A reformer's primer: Zen and the fine art of buying computers

There is, however, one nagging question: Is the process better?


To answer this knotty question I contacted the great Zen Master. He invited me to
record a conversation for GCN with a devout pupil on that very topic.


I now take you to the temple of the great Zen Master, who has posed this question to
his devout pupil: If government procurement were a goose, would it fly north or south in
the winter?


The devout pupil's answer: "Yes."


"You have spoken correctly, but do you know why?" the Zen Master replied.


"The goose flies as the flock flies. There is not one but many flocks in
government procurement. Some go north for the winter. They start from a place that is far
to the south so that achieving one with northness will not harm them. Some go south for
the winter and, when they pass the ones who have achieved northness, they declare that
they have achieved southness and stop. So, the direction is dependent on the flock to
which the goose belongs," the devout pupil said.


The Zen Master thought for a moment and asked, "What of procurement reform? What
of the Federal Acquisitions Reform Act and the Federal Acquisition Streamlining Act?
Surely, there cannot be multiple flocks heading in different directions now that
procurement has been simplified, streamlined, shortened and made more user-friendly. The
system must be better."


The devout pupil replied, "Hidden in your question are the seeds of confusion. You
have sown them in my mind, and now I see through a cabbage patch greenly. But wait, there
is the glimmer of an answer.


"The reforms were all based on the erroneous belief that before procurement reform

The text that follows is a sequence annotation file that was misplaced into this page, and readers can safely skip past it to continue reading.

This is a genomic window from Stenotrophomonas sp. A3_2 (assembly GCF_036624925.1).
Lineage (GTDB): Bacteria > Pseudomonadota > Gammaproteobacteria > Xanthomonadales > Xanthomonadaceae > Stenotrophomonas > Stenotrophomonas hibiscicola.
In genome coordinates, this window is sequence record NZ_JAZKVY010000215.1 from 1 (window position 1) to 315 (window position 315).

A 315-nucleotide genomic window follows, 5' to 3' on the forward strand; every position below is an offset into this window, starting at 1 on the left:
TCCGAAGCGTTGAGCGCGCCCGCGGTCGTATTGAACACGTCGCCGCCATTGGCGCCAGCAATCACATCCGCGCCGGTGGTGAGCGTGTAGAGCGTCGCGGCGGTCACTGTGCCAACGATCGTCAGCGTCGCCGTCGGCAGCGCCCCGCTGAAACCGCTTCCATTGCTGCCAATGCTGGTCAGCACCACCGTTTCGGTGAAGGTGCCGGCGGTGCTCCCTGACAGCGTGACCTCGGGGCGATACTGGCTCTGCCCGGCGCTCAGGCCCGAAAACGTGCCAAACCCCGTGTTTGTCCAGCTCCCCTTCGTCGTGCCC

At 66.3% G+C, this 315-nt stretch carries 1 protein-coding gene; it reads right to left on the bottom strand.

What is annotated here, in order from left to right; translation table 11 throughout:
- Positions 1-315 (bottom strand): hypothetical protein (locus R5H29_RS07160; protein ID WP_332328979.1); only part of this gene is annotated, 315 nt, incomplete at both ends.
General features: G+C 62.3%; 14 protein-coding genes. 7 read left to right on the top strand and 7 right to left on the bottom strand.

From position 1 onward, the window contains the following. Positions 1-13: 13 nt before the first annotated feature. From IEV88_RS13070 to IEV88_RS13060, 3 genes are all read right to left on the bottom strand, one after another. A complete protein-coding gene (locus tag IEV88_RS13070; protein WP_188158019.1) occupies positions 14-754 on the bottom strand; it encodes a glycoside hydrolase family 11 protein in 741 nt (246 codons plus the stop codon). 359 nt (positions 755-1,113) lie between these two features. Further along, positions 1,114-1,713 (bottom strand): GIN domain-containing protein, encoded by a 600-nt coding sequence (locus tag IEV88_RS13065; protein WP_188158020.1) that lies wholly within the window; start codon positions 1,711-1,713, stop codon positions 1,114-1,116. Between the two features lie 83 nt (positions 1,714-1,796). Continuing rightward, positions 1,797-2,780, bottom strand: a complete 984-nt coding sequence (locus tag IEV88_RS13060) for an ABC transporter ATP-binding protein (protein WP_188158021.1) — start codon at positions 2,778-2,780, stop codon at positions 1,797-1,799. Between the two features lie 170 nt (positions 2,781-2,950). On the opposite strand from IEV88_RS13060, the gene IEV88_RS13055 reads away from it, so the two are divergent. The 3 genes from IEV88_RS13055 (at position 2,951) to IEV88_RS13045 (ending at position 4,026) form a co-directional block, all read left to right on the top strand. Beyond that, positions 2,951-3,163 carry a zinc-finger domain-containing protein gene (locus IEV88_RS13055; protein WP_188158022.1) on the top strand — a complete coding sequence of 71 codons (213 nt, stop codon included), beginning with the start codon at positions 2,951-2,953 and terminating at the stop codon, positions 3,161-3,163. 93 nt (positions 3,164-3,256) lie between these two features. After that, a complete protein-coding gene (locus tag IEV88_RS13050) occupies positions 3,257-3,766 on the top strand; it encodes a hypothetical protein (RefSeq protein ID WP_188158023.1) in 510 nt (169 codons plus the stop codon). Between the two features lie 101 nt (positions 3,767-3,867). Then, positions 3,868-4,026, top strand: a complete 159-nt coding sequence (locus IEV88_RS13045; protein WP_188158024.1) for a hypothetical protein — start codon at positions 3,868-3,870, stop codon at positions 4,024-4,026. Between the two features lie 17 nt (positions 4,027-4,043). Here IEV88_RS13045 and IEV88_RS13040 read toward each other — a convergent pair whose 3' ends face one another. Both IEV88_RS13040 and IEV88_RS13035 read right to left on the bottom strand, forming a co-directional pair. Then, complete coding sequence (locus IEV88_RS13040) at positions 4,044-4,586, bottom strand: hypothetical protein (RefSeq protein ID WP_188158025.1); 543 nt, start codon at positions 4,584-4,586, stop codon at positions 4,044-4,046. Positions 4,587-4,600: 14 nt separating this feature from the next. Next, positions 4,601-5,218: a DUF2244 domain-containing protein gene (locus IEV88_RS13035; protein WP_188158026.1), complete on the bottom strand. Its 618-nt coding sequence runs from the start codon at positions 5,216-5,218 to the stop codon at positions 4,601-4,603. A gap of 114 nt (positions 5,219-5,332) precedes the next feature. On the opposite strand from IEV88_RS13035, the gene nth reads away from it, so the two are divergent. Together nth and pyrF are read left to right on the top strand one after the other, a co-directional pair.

all of the flocks were going in the same direction at the same time.


"To the untrained eye, all the geese would seem to be just wandering around.
Unfortunately, that was never true. What seemed to be aimless wanderings were really
migrating flocks heading in different directions but never getting too far apart before
they reversed course.


"With FASA and FARA, all of the flocks were told to change direction. And most
did. But to the casual observer, the muddle looks just as before. And, in this case, the
casual observer's perceptions are correct."


Now the Zen Master was concerned. The devout pupil was expounding heresy.


"You say, devout pupil, that the government procurement process has exchanged one
muddled state for another. How is this true?" the Zen Master asked.


"It is precisely because you know that you cannot know the prior state of muddle
that you know that the current state can be perceived as naught else but muddle," the
devout pupil said.


Not to be out-Zenned, the Zen Master replied, "If what you say is true, you may
well be correct. Even I am willing to be enlightened, so speak of knowing truth by not
knowing facts."


The student asked, "Which is faster, the cheetah or the killer whale?"


"It depends on how one measures speed," the Zen Master replied.


"If speed is measured over the ground or over the ocean floor, an accurate but
false comparison can be made, for the cheetah does not travel over the ocean floor and the
killer whale does not travel over the ground. The difference makes the comparison
false," the great Zen Master said.


"So, what have you learned, Zen Master?" the devout pupil asked.


"I have learned that without a common frame of reference, comparisons are
impossible," the Zen Master answered.


"And with the former procurement process, what was the frame of reference?"
the devout pupil asked.


"The effectiveness and efficiency of the old system," the Zen Master replied.


"They can be known, perhaps," the Zen Master said, "if there were
measurements."


"'Perhaps' and 'if' are terms of muddle," the devout pupil said.


"And perhaps we can measure the effectiveness and efficiency of the new system
some day," offered the Zen Master.


"The same muddlesome terms," the devout student replied.


So the discussion continued. Eventually, the Zen Master conceded that there were no
measurements for effectiveness and efficiency of the old system. The new system cannot be
shown to be better than the old sys-tem but can only be argued to be different.


The Zen Master posed a final question: "Maybe it should be re-engineered?"


Bob Little, an attorney who has worked for the General Accounting Office and a
Washington law firm, teaches federal contract law.


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